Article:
Distill, my beating heart : releasing the "liquid prisoner" of Shakespeare's sonnets ; and, An internal drama : spiritual recovery by trial in John Milton's Samson Agonistes

UNCG Author/Contributor (non-UNCG co-authors, if there are any, appear on document)
Susan Callow Kirby-Smith (Creator)
The University of North Carolina at Greensboro (UNCG )
Web Site: http://library.uncg.edu/
Russ McDonald

Abstract: "Many of Shakespeare's sonnets refer to fermentation or distillation to explain the effects of aging, and the possibilities for preserving love and beauty. The metaphorical attention that Shakespeare gives to those chemical arts in the Sonnets allows him to develop and express a complex interaction between beauty, love, and the passing of time. In this paper I examine portions of sixteenth-century theoretical and practical texts on the subjects of fermentation and distillation, relating what might have been Shakespeare's understanding of them to lines and sections of his Sonnets where the chemical arts enrich his arguments about love. Samson Agonistes can be understood as an internal monologue Samson performs for himself, and for God. The characters who visit Samson create internal challenges for him that allow him to confront the events of his life and the thoughts that led him to act against God's will. By facing those characters as individual, distinct trials he recovers his spirituality and free will, and only after those achievements regains his physical strength, at which point he can continue to do the work of God."--Abstract from author supplied metadata.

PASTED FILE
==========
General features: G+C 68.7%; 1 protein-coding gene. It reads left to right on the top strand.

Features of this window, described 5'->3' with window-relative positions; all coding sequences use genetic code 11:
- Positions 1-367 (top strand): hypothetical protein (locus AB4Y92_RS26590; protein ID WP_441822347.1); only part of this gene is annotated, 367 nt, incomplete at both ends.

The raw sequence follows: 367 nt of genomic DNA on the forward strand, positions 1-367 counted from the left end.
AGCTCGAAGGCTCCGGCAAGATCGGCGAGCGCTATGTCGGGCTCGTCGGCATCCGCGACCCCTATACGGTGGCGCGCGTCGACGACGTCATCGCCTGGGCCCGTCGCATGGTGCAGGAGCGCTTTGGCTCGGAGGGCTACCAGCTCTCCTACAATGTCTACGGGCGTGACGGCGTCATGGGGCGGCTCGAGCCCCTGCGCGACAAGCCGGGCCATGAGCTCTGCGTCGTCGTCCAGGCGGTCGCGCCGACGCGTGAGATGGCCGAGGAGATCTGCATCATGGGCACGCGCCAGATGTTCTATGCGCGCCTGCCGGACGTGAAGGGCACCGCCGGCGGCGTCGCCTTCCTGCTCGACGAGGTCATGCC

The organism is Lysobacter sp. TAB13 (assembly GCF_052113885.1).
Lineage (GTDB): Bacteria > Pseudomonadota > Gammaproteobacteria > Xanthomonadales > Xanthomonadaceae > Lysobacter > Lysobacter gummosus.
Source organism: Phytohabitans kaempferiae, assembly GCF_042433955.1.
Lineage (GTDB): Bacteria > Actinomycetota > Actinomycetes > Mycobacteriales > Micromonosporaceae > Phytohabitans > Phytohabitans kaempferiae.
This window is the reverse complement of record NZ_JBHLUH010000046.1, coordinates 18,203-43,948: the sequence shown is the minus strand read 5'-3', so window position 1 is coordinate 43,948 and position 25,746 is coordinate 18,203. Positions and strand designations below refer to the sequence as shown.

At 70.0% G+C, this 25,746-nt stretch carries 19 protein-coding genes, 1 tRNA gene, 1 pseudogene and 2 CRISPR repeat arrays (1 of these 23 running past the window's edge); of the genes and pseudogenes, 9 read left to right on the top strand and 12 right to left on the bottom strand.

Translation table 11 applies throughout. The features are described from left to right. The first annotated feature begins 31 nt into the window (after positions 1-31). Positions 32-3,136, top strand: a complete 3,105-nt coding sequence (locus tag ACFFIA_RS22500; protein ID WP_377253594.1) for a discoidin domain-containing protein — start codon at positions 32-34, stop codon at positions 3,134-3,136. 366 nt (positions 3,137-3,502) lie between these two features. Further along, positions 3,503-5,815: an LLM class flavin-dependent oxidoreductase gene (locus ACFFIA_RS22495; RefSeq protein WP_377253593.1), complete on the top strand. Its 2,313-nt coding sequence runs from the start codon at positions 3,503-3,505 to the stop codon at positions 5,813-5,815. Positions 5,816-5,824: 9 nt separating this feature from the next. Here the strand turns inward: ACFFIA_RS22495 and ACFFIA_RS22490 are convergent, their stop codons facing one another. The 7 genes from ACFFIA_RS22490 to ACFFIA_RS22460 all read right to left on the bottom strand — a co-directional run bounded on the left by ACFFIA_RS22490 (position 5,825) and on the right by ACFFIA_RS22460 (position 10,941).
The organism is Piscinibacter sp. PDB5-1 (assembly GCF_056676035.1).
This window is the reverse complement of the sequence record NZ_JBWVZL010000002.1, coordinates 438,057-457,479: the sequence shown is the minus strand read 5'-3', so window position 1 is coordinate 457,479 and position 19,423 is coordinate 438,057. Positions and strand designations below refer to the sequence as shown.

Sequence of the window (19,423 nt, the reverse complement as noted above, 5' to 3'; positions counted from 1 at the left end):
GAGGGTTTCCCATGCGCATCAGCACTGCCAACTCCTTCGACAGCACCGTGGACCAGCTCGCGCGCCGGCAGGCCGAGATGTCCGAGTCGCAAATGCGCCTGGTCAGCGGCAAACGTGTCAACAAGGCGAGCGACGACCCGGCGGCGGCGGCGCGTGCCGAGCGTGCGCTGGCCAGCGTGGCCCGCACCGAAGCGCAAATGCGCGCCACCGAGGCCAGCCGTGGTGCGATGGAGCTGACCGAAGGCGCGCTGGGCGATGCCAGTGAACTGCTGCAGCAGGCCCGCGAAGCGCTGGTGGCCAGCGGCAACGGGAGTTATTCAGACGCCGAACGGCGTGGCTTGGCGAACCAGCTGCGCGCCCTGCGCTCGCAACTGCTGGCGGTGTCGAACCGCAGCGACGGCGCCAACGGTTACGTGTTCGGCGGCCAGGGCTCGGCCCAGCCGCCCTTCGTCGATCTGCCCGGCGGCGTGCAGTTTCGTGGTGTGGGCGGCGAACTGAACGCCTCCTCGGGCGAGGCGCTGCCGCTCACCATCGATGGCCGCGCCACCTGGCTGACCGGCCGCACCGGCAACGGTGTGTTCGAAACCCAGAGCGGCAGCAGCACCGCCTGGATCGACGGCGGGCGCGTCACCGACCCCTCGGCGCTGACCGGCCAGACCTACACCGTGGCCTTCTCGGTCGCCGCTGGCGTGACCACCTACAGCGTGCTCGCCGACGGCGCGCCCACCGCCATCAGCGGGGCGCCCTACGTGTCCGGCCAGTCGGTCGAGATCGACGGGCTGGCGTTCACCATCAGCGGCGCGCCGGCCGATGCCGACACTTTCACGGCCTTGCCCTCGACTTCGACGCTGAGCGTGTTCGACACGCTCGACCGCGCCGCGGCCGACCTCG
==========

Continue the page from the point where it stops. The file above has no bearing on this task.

Additional Information

Language: English
Date: 2006
Shakespeare, sonnets, fermentation, distillation, effects of aging, preserving, love, beauty, metaphorical, chemical arts, passing of time
Alchemy in literature

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